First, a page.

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Major League Catcher Kurt Suzuki Headlines Dinner With the Titans

Evening’s Proceeds Benefit CSUF’s Baseball Program
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Cal State Fullerton baseball program’s biggest fundraising event of the year, Dinner With the Titans, served as an opportunity for Titan fans to meet and mingle with the current team, coaches and former baseball greats.

Catcher Kurt Suzuki (2002-04), one of the most notable Titans of all-time, served as keynote speaker.

“I came to Cal State Fullerton because I wanted to play in a College World Series,” Suzuki said. “I’m from Hawaii, and most people never want to leave the islands. But I wanted to play baseball and I figured, if things don’t work out, I’d just come back to Hawaii and surf. I showed up in my flip flops, with a fanny pack — I’ll never live that down — and puka shells.

“I stuck out like a sore thumb but I was welcomed into this family — this Titan family — and that was pretty special,” said Suzuki, who is entering his 12th season in the pros. “The relationships we made here follow us throughout our lives. I knew at Fullerton that you could earn a place in the starting lineup.”

Suzuki was an instrumental part of Fullerton’s 2004 National Championship squad and was drafted by the Oakland Athletics in the second round of the 2004 MLB Draft. Since being drafted, he’s played for the Athletics, Washington Nationals, Minnesota Twins and Atlanta Braves. In 2014, Suzuki was named to the American League All-Star team as a member of the Twins.  

“We want to thank all the supporters of Titan Athletics,” said Jim Donovan, athletics director. “You have all been instrumental to our success. In fact, the Dinner With the Titans event has raised more than three-quarters of a million dollars over the past six years.”

CSUF President Framroze Virjee also spoke to the hundreds of attendees, welcoming them to the dinner and offering praise to the baseball team, coaches, staff and supporters.

“I’m the new guy on campus,” he told the audience. “Not sure how first-year players are welcomed onto the baseball team, Coach, but rookie presidents are asked to read piles of paperwork about the university and its history. And in doing so, I learned some interesting facts. Here’s one of my favorites: When we win the College World Series this season, the Titans will be the first university in history to win a national championship in five consecutive decades.”

Cal State Fullerton wrapped up the 2017 season with a 39-24 overall record and made its 18th consecutive trip to the College World Series.

“Athletics isn’t ‘extra-curricular,’” added Virjee. “That is a misnomer. Athletics is co-curricular, meaning that the life lessons, camaraderie, teamwork, pride and personal growth that come from being a student-athlete complement and enhance everything learned in the classroom.

“Just as importantly, the power of sport transcends the benefits to the student-athletes, lifting the spirits and engagement of all students, faculty, staff and alumni who revel in Titan Pride and look to all of you for inspiration.”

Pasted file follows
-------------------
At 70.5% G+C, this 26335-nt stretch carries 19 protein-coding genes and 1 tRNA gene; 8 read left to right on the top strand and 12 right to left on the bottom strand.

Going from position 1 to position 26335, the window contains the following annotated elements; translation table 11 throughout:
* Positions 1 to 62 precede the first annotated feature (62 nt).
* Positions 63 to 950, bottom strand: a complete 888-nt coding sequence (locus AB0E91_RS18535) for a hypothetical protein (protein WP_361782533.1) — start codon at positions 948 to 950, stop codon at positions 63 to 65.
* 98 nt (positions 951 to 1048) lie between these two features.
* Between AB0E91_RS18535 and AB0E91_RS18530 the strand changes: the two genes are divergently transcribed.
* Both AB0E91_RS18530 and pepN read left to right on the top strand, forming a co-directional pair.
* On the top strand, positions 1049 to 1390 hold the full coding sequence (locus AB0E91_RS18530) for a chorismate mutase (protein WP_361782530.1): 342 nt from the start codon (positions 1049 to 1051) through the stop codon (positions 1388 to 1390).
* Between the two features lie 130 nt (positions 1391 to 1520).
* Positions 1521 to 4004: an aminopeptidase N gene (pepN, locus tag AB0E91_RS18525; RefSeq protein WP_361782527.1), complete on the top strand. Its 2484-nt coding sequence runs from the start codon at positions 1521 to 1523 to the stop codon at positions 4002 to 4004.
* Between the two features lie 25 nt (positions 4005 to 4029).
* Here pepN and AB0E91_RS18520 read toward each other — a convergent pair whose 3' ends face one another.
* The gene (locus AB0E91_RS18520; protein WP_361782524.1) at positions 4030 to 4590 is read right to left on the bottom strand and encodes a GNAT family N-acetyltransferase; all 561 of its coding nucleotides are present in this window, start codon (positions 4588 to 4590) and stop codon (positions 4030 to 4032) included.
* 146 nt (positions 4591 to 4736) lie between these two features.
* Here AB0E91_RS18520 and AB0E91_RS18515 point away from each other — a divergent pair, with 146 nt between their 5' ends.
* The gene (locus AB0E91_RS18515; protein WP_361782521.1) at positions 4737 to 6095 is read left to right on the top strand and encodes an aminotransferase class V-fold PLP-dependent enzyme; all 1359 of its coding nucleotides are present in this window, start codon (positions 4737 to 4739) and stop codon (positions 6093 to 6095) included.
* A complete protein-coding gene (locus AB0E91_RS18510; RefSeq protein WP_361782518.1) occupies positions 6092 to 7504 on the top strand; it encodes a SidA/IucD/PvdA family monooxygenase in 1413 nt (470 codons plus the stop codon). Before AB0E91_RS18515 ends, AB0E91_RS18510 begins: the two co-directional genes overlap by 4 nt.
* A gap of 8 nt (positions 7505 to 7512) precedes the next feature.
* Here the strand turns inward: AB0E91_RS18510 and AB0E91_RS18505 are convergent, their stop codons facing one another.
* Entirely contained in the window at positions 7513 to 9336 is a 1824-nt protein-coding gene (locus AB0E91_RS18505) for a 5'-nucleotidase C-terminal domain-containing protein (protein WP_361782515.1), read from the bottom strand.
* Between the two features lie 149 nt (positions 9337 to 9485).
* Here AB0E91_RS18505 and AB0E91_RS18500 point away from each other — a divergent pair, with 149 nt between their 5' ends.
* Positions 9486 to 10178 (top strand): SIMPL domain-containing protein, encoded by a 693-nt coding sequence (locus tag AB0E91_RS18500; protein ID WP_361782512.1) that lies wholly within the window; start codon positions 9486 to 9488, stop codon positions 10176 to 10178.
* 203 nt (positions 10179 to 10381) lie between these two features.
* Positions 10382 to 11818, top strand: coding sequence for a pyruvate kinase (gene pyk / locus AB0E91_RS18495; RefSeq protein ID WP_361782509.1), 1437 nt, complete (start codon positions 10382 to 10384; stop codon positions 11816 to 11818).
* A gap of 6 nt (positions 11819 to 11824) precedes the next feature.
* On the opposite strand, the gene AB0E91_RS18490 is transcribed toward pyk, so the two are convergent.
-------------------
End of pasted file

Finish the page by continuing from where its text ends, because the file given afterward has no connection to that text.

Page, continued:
Virjee illustrated his points by noting that Cal State Fullerton has sent 65 players to the big leagues; has a 26-year postseason streak, the second longest active streak in the nation; and its players have an exemplary academic progress rate in the classroom, while being ranked on the field in all three of the 2018 preseason polls.

He also talked about how another of CSUF’s alums, Kevin Costner, touched on these points two years ago.

“Speaking to our current and former players, many of whom are here tonight, he said something special and moving,” Virjee said. “He said: ‘You were brought here for your character.’ And as I have been doing my research as your rookie president:

  • Character is all I see in this team,
  • Character is all I see in these players and
  • Character is all I see in this program.

“It’s in your grit, your willingness to do the little things. And it’s in the way you serve as the face of this university when the cameras are all focused on you in Omaha.

“But more importantly, as I did my research, I saw it in the way you treated a little boy who was facing one of life’s rare curve balls that nobody, especially an eight-year-old child, should ever have to face. What you all did — and continue to do — for Coben Swanson and his family, as he battles cancer, tells me everything I need to know about this program, these coaches and this university.

“You don’t just say, ‘Titans Reach Higher,’ you live it,” he continued. “You don’t just wear hats that say ‘Grind,’ you personify what it means both on the field and at that little boy’s bedside. And you don’t just hashtag #Team Coben on social media, you join the team and do everything you can to ensure its star player wins the only battle that really matters.

“If that’s not as transformative as any class offered on our great campus and by our wonderful faculty, I will take what’s left of my hair and get one of those terrible box bleach jobs you guys inexplicably wore to Omaha last year.

“Joking aside, the point is, ‘pride’ doesn’t begin to describe the way I feel about the individual character of every Titan in this room and the collective character of this program and every person who’s here to support it.”